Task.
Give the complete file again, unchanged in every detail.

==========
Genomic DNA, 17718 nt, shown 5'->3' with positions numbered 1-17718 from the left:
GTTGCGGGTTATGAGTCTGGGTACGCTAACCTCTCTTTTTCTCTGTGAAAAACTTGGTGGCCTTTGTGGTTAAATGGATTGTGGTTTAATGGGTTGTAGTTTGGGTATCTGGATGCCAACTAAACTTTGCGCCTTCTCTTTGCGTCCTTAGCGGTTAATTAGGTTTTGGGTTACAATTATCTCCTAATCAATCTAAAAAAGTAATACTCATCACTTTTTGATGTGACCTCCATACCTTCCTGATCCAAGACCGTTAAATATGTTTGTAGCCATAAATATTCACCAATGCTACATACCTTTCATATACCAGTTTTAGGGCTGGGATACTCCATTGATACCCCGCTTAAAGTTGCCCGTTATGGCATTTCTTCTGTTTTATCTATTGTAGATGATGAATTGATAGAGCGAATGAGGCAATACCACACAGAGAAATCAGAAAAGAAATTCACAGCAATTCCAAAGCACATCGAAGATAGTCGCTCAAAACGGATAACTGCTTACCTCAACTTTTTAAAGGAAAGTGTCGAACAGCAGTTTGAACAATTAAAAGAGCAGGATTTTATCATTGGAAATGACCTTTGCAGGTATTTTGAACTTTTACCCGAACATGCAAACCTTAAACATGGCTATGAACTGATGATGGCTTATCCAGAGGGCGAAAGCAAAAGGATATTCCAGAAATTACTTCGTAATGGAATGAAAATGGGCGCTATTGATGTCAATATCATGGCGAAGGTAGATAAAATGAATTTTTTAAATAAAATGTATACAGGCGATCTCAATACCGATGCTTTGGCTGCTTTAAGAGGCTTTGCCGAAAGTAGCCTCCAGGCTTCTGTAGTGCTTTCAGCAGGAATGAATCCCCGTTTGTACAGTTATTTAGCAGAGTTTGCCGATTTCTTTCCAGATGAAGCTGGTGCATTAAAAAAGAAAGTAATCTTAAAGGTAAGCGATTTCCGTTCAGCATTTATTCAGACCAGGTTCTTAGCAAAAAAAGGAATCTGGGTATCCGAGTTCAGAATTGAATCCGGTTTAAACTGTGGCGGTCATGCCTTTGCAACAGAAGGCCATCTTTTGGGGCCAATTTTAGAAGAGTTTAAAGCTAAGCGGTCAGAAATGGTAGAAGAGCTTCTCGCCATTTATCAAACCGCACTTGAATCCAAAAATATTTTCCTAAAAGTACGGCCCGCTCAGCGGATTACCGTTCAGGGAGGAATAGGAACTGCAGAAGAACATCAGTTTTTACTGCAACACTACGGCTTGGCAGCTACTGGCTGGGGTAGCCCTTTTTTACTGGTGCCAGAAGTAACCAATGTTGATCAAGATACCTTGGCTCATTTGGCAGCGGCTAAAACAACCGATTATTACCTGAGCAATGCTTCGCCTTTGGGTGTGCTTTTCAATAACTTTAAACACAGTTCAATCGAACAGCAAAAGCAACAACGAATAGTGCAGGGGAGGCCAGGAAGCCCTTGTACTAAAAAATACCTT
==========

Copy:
Genomic DNA, 17718 nt, shown 5'->3' with positions numbered 1-17718 from the left:
GTTGCGGGTTATGAGTCTGGGTACGCTAACCTCTCTTTTTCTCTGTGAAAAACTTGGTGGCCTTTGTGGTTAAATGGATTGTGGTTTAATGGGTTGTAGTTTGGGTATCTGGATGCCAACTAAACTTTGCGCCTTCTCTTTGCGTCCTTAGCGGTTAATTAGGTTTTGGGTTACAATTATCTCCTAATCAATCTAAAAAAGTAATACTCATCACTTTTTGATGTGACCTCCATACCTTCCTGATCCAAGACCGTTAAATATGTTTGTAGCCATAAATATTCACCAATGCTACATACCTTTCATATACCAGTTTTAGGGCTGGGATACTCCATTGATACCCCGCTTAAAGTTGCCCGTTATGGCATTTCTTCTGTTTTATCTATTGTAGATGATGAATTGATAGAGCGAATGAGGCAATACCACACAGAGAAATCAGAAAAGAAATTCACAGCAATTCCAAAGCACATCGAAGATAGTCGCTCAAAACGGATAACTGCTTACCTCAACTTTTTAAAGGAAAGTGTCGAACAGCAGTTTGAACAATTAAAAGAGCAGGATTTTATCATTGGAAATGACCTTTGCAGGTATTTTGAACTTTTACCCGAACATGCAAACCTTAAACATGGCTATGAACTGATGATGGCTTATCCAGAGGGCGAAAGCAAAAGGATATTCCAGAAATTACTTCGTAATGGAATGAAAATGGGCGCTATTGATGTCAATATCATGGCGAAGGTAGATAAAATGAATTTTTTAAATAAAATGTATACAGGCGATCTCAATACCGATGCTTTGGCTGCTTTAAGAGGCTTTGCCGAAAGTAGCCTCCAGGCTTCTGTAGTGCTTTCAGCAGGAATGAATCCCCGTTTGTACAGTTATTTAGCAGAGTTTGCCGATTTCTTTCCAGATGAAGCTGGTGCATTAAAAAAGAAAGTAATCTTAAAGGTAAGCGATTTCCGTTCAGCATTTATTCAGACCAGGTTCTTAGCAAAAAAAGGAATCTGGGTATCCGAGTTCAGAATTGAATCCGGTTTAAACTGTGGCGGTCATGCCTTTGCAACAGAAGGCCATCTTTTGGGGCCAATTTTAGAAGAGTTTAAAGCTAAGCGGTCAGAAATGGTAGAAGAGCTTCTCGCCATTTATCAAACCGCACTTGAATCCAAAAATATTTTCCTAAAAGTACGGCCCGCTCAGCGGATTACCGTTCAGGGAGGAATAGGAACTGCAGAAGAACATCAGTTTTTACTGCAACACTACGGCTTGGCAGCTACTGGCTGGGGTAGCCCTTTTTTACTGGTGCCAGAAGTAACCAATGTTGATCAAGATACCTTGGCTCATTTGGCAGCGGCTAAAACAACCGATTATTACCTGAGCAATGCTTCGCCTTTGGGTGTGCTTTTCAATAACTTTAAACACAGTTCAATCGAACAGCAAAAGCAACAACGAATAGTGCAGGGGAGGCCAGGAAGCCCTTGTACTAAAAAATACCTT